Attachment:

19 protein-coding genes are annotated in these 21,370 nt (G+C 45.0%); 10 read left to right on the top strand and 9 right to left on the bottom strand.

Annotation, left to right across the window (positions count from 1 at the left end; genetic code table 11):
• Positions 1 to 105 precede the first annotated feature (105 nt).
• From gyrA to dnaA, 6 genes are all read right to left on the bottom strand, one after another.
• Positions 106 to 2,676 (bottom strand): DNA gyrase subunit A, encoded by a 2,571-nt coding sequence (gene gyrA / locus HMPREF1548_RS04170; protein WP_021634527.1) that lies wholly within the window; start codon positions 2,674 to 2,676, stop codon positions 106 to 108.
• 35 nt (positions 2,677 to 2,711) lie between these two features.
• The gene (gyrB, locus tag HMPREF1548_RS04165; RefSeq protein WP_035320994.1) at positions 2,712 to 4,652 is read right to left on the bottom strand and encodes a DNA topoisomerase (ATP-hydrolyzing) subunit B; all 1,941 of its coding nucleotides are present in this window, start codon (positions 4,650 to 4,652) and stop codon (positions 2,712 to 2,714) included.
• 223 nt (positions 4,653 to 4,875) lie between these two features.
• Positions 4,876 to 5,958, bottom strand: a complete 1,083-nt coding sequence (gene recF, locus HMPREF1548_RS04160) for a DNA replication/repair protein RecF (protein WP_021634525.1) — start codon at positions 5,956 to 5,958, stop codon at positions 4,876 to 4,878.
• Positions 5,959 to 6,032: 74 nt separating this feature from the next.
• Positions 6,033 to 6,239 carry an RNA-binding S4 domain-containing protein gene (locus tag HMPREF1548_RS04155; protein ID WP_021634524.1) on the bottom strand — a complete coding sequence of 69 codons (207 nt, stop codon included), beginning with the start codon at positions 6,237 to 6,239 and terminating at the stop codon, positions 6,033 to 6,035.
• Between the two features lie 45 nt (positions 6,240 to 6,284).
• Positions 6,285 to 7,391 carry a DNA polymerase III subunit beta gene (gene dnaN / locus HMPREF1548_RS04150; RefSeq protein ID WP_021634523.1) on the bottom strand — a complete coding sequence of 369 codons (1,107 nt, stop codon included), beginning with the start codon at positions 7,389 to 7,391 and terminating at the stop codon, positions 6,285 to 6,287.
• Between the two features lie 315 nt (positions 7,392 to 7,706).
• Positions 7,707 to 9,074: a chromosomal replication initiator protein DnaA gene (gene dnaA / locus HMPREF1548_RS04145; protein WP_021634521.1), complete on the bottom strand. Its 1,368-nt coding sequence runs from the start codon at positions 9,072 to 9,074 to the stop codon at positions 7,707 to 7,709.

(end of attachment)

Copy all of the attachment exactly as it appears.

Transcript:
19 protein-coding genes are annotated in these 21,370 nt (G+C 45.0%); 10 read left to right on the top strand and 9 right to left on the bottom strand.

Annotation, left to right across the window (positions count from 1 at the left end; genetic code table 11):
• Positions 1 to 105 precede the first annotated feature (105 nt).
• From gyrA to dnaA, 6 genes are all read right to left on the bottom strand, one after another.
• Positions 106 to 2,676 (bottom strand): DNA gyrase subunit A, encoded by a 2,571-nt coding sequence (gene gyrA / locus HMPREF1548_RS04170; protein WP_021634527.1) that lies wholly within the window; start codon positions 2,674 to 2,676, stop codon positions 106 to 108.
• 35 nt (positions 2,677 to 2,711) lie between these two features.
• The gene (gyrB, locus tag HMPREF1548_RS04165; RefSeq protein WP_035320994.1) at positions 2,712 to 4,652 is read right to left on the bottom strand and encodes a DNA topoisomerase (ATP-hydrolyzing) subunit B; all 1,941 of its coding nucleotides are present in this window, start codon (positions 4,650 to 4,652) and stop codon (positions 2,712 to 2,714) included.
• 223 nt (positions 4,653 to 4,875) lie between these two features.
• Positions 4,876 to 5,958, bottom strand: a complete 1,083-nt coding sequence (gene recF, locus HMPREF1548_RS04160) for a DNA replication/repair protein RecF (protein WP_021634525.1) — start codon at positions 5,956 to 5,958, stop codon at positions 4,876 to 4,878.
• Positions 5,959 to 6,032: 74 nt separating this feature from the next.
• Positions 6,033 to 6,239 carry an RNA-binding S4 domain-containing protein gene (locus tag HMPREF1548_RS04155; protein ID WP_021634524.1) on the bottom strand — a complete coding sequence of 69 codons (207 nt, stop codon included), beginning with the start codon at positions 6,237 to 6,239 and terminating at the stop codon, positions 6,033 to 6,035.
• Between the two features lie 45 nt (positions 6,240 to 6,284).
• Positions 6,285 to 7,391 carry a DNA polymerase III subunit beta gene (gene dnaN / locus HMPREF1548_RS04150; RefSeq protein ID WP_021634523.1) on the bottom strand — a complete coding sequence of 369 codons (1,107 nt, stop codon included), beginning with the start codon at positions 7,389 to 7,391 and terminating at the stop codon, positions 6,285 to 6,287.
• Between the two features lie 315 nt (positions 7,392 to 7,706).
• Positions 7,707 to 9,074: a chromosomal replication initiator protein DnaA gene (gene dnaA / locus HMPREF1548_RS04145; protein WP_021634521.1), complete on the bottom strand. Its 1,368-nt coding sequence runs from the start codon at positions 9,072 to 9,074 to the stop codon at positions 7,707 to 7,709.